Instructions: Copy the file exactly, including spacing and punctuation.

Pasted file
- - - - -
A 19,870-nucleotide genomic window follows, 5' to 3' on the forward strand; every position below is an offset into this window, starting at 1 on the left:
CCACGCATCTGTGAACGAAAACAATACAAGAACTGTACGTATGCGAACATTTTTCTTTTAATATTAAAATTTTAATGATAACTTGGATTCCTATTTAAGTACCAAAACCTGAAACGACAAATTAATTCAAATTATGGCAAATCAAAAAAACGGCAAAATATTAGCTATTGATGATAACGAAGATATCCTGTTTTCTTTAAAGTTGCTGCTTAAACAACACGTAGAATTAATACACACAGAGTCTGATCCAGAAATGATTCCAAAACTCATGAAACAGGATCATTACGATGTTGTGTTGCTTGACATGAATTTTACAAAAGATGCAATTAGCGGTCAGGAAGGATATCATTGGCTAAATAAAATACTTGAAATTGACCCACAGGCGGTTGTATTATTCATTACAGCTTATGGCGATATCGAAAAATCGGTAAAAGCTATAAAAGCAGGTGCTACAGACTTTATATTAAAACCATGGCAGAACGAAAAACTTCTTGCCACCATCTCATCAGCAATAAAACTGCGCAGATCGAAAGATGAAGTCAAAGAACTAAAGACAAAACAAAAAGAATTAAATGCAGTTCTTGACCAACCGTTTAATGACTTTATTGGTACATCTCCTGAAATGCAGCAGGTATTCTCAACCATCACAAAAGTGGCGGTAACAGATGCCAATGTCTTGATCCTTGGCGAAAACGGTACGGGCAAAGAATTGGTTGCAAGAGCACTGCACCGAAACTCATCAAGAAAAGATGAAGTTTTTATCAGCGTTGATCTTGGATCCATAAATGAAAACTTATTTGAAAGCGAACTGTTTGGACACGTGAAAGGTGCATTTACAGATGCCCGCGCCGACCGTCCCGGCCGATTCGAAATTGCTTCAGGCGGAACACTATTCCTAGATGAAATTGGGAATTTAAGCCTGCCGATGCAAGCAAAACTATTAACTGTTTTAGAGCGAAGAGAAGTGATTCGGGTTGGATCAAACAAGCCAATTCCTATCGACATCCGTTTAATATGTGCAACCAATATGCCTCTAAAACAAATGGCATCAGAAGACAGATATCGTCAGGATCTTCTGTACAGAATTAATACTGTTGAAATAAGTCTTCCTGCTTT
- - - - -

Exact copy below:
A 19,870-nucleotide genomic window follows, 5' to 3' on the forward strand; every position below is an offset into this window, starting at 1 on the left:
CCACGCATCTGTGAACGAAAACAATACAAGAACTGTACGTATGCGAACATTTTTCTTTTAATATTAAAATTTTAATGATAACTTGGATTCCTATTTAAGTACCAAAACCTGAAACGACAAATTAATTCAAATTATGGCAAATCAAAAAAACGGCAAAATATTAGCTATTGATGATAACGAAGATATCCTGTTTTCTTTAAAGTTGCTGCTTAAACAACACGTAGAATTAATACACACAGAGTCTGATCCAGAAATGATTCCAAAACTCATGAAACAGGATCATTACGATGTTGTGTTGCTTGACATGAATTTTACAAAAGATGCAATTAGCGGTCAGGAAGGATATCATTGGCTAAATAAAATACTTGAAATTGACCCACAGGCGGTTGTATTATTCATTACAGCTTATGGCGATATCGAAAAATCGGTAAAAGCTATAAAAGCAGGTGCTACAGACTTTATATTAAAACCATGGCAGAACGAAAAACTTCTTGCCACCATCTCATCAGCAATAAAACTGCGCAGATCGAAAGATGAAGTCAAAGAACTAAAGACAAAACAAAAAGAATTAAATGCAGTTCTTGACCAACCGTTTAATGACTTTATTGGTACATCTCCTGAAATGCAGCAGGTATTCTCAACCATCACAAAAGTGGCGGTAACAGATGCCAATGTCTTGATCCTTGGCGAAAACGGTACGGGCAAAGAATTGGTTGCAAGAGCACTGCACCGAAACTCATCAAGAAAAGATGAAGTTTTTATCAGCGTTGATCTTGGATCCATAAATGAAAACTTATTTGAAAGCGAACTGTTTGGACACGTGAAAGGTGCATTTACAGATGCCCGCGCCGACCGTCCCGGCCGATTCGAAATTGCTTCAGGCGGAACACTATTCCTAGATGAAATTGGGAATTTAAGCCTGCCGATGCAAGCAAAACTATTAACTGTTTTAGAGCGAAGAGAAGTGATTCGGGTTGGATCAAACAAGCCAATTCCTATCGACATCCGTTTAATATGTGCAACCAATATGCCTCTAAAACAAATGGCATCAGAAGACAGATATCGTCAGGATCTTCTGTACAGAATTAATACTGTTGAAATAAGTCTTCCTGCTTT